The father then asks the child whether he would live ‘here’ at Liswyn farm or in Kilve where they used to live. This shows the adults need for logical evidence. The child answers that he would rather live at Kilve’s shore. This is a natural reaction for a child, and for adults alike, I am sure. Nobody wants to leave where they are settled. When a child id told that it is moving to a new house and so a new school, their immediate reaction is to say that they don’t want to do that, and that they would rather stay where they are. No one really likes change that is going to take them out of their comfort zone. A child’s comfort zone is sure to be smaller than that of an adult’s, an adult can put up with more than a child, and so it is more of a childish reaction. The father then tries to establish why he, the child, would rather live at Kilve. The child tells that he does not know why. This is akin to when the child in ‘Nutting’ begin to destroy the area of the woods that he is in. There is no reason for it, it just happens, he just feels like it at the time. This could be the same in ‘Anecdote for Fathers’, the child does not know really why he feels this way, he just does.
When the father is persistent about why the boy, Edward, as he is named in the tenth stanza, dislikes Liswyn Farm, he comes up with the first suggestion that comes into his head. This is the weather-cock on the top of the house at Liswyn Farm. The weather-cock may represent that ‘here’ at Liswyn Farm things are more controlled. This would be because the father is trying to control what the boy prefers by offering him what is at Liswyn Farm and suggesting that it might be better than at Kilve.

| Posted on 2009-12-01 | by a guest

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Wordsworth is highlighting the excellence of the child here as well. He finds his simpilicity refreshing and feels he could learn from it.
(Excellence of the child is a view corroborated by Rousseau)

| Posted on 2009-05-28 | by a guest

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This poem reiterates the Romantic beliefs on childhood and purity. Wordsworth is suggesting the great things we can learn from children, who perhaps have purer minds than adults. The father in the poem wants a rational and logical answer as to why his child prefers one place to another. The father becomes quite agitated and repeatedly asks why. This need for logical reasoning is also seen in the adult characterised in "We are seven". To please his father and to answer his seemingly 'tedious' questions, the child replies simply that, "there was no weather-cock". Here, Wordsworth portrays the boy with a real sense of maturity as he answers just to please his father. The role of the adult and child is questioned. Wordsworth shows the child to have more intelligence than his father, however, the type of intelligence is of a spiritual type, one and that can't be learnt in books: The knowledge to sometimes just accept things, without need for rationalisation.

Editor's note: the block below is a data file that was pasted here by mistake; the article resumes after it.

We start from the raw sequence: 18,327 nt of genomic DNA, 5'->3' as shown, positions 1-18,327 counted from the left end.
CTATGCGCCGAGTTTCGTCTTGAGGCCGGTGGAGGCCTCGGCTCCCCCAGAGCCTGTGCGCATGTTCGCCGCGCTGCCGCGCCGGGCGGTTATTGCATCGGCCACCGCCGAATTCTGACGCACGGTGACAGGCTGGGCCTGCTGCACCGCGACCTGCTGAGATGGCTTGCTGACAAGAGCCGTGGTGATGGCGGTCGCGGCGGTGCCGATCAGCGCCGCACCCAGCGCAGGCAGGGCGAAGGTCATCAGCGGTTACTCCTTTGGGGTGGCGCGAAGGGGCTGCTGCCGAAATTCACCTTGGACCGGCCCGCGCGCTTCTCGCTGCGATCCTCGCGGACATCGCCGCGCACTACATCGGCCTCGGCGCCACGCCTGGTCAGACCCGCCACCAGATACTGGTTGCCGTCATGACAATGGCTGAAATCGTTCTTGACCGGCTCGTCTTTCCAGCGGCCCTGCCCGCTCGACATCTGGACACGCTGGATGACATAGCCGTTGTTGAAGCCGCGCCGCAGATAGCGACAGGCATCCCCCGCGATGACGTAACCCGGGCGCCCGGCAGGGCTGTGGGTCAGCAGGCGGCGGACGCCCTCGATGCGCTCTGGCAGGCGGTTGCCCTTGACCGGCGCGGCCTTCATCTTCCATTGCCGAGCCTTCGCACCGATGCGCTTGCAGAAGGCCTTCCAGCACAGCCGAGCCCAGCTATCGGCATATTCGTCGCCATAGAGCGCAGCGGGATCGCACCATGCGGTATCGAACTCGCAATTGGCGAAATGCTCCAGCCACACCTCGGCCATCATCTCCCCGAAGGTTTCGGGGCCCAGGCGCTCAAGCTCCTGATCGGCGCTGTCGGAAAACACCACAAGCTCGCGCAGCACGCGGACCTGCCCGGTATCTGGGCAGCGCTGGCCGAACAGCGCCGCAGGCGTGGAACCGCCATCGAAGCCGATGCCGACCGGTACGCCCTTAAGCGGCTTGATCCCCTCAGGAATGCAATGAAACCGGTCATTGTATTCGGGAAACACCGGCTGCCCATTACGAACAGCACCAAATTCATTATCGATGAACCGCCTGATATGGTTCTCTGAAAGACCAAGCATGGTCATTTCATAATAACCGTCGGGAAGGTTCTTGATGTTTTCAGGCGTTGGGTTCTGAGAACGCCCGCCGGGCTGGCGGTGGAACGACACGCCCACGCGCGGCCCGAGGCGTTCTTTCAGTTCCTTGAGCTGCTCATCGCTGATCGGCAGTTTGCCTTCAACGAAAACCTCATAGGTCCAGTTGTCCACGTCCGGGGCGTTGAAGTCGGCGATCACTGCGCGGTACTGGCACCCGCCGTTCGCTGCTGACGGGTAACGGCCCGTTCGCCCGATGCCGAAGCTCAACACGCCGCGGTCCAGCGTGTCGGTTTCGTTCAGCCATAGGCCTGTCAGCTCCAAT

tp x

| Posted on 2009-01-14 | by a guest

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We have a father who is thinking like a logical adult, comparing the weather of the two places, and ultimately deciding that they are both perfect. The child, on the other hand, sees the weather-vane as the deciding factor--he is either afraid of it or resents its controlling (read: scientific) relationship with the natural world, and therefore chooses the more "natural," less frightening place.

| Posted on 2008-12-09 | by a guest

.: Anecdote for Fathers :.

In Anecdote for Fathers Wordsworth portrays the characteristics of Romanticism. The poem itself describes the point of view of a father who has been strongly influenced by his childs thoughts. There is a conflict in the poem as to where the boy wanted to live versus where the father wanted to.

| Posted on 2007-12-18 | by a guest

.: :.

In Anecdote for Fathers Wordsworth portrays the characteristics of Romanticism. The poem itself describes the point of view of a father who has been strongly influenced by his childs thoughts. There is a conflict in the poem as to where the boy wanted to live versus where the father wanted to.

| Posted on 2007-12-18 | by a guest

.: :.

In Anecdote for Fathers Wordsworth portrays the characteristics of Romanticism. The poem itself describes the point of view of a father who has been strongly influenced by his childs thoughts. There is a conflict in the poem as to where the boy wanted to live versus where the father wanted to.

| Posted on 2007-12-18 | by a guest

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I liked this poem i have to do a 25 minute oral presentaion on this poem soon in my english lit class so i need so overviews from other people anyone else have anything for me? I have many different things on this poem already but i need to know the structure of this poem and history behind it like what was the author thinking i have found many things on William Wordsworth but i need more about what he was thinking around the time this poem was being written. so i would appreciate some help thank you alot.

| Posted on 2006-02-17 | by Approved Guest